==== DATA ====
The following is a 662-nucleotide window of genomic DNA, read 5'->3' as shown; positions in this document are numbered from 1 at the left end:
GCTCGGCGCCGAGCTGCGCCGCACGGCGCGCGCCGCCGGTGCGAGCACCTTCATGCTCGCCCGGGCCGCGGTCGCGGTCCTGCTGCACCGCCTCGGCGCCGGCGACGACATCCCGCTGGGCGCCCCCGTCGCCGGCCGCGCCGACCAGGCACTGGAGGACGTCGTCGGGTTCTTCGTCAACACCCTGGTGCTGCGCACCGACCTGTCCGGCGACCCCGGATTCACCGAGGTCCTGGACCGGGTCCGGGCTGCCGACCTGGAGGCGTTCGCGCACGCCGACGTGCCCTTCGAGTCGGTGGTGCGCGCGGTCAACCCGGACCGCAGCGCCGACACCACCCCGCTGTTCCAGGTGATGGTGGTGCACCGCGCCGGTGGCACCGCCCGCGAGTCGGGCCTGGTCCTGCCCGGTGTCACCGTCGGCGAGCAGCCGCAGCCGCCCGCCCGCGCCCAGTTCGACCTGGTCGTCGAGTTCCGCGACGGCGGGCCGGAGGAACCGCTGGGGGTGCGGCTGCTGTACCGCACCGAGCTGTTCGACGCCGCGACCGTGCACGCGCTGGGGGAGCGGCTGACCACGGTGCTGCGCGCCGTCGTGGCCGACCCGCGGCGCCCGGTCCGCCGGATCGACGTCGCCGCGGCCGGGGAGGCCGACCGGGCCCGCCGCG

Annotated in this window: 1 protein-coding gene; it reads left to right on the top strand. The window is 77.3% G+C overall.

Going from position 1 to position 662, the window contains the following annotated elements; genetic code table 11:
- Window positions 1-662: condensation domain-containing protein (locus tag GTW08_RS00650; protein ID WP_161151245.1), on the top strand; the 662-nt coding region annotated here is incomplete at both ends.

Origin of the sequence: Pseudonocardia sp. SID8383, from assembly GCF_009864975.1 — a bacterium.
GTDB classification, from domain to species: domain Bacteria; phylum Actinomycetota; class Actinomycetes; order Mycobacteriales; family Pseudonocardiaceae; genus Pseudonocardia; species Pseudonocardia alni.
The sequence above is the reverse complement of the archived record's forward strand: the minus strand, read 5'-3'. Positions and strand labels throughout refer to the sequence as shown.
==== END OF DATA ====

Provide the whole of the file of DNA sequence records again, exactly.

The following is a 662-nucleotide window of genomic DNA, read 5'->3' as shown; positions in this document are numbered from 1 at the left end:
GCTCGGCGCCGAGCTGCGCCGCACGGCGCGCGCCGCCGGTGCGAGCACCTTCATGCTCGCCCGGGCCGCGGTCGCGGTCCTGCTGCACCGCCTCGGCGCCGGCGACGACATCCCGCTGGGCGCCCCCGTCGCCGGCCGCGCCGACCAGGCACTGGAGGACGTCGTCGGGTTCTTCGTCAACACCCTGGTGCTGCGCACCGACCTGTCCGGCGACCCCGGATTCACCGAGGTCCTGGACCGGGTCCGGGCTGCCGACCTGGAGGCGTTCGCGCACGCCGACGTGCCCTTCGAGTCGGTGGTGCGCGCGGTCAACCCGGACCGCAGCGCCGACACCACCCCGCTGTTCCAGGTGATGGTGGTGCACCGCGCCGGTGGCACCGCCCGCGAGTCGGGCCTGGTCCTGCCCGGTGTCACCGTCGGCGAGCAGCCGCAGCCGCCCGCCCGCGCCCAGTTCGACCTGGTCGTCGAGTTCCGCGACGGCGGGCCGGAGGAACCGCTGGGGGTGCGGCTGCTGTACCGCACCGAGCTGTTCGACGCCGCGACCGTGCACGCGCTGGGGGAGCGGCTGACCACGGTGCTGCGCGCCGTCGTGGCCGACCCGCGGCGCCCGGTCCGCCGGATCGACGTCGCCGCGGCCGGGGAGGCCGACCGGGCCCGCCGCG

Annotated in this window: 1 protein-coding gene; it reads left to right on the top strand. The window is 77.3% G+C overall.

Going from position 1 to position 662, the window contains the following annotated elements; genetic code table 11:
- Window positions 1-662: condensation domain-containing protein (locus tag GTW08_RS00650; protein ID WP_161151245.1), on the top strand; the 662-nt coding region annotated here is incomplete at both ends.

Origin of the sequence: Pseudonocardia sp. SID8383, from assembly GCF_009864975.1 — a bacterium.
GTDB classification, from domain to species: domain Bacteria; phylum Actinomycetota; class Actinomycetes; order Mycobacteriales; family Pseudonocardiaceae; genus Pseudonocardia; species Pseudonocardia alni.
The sequence above is the reverse complement of the archived record's forward strand: the minus strand, read 5'-3'. Positions and strand labels throughout refer to the sequence as shown.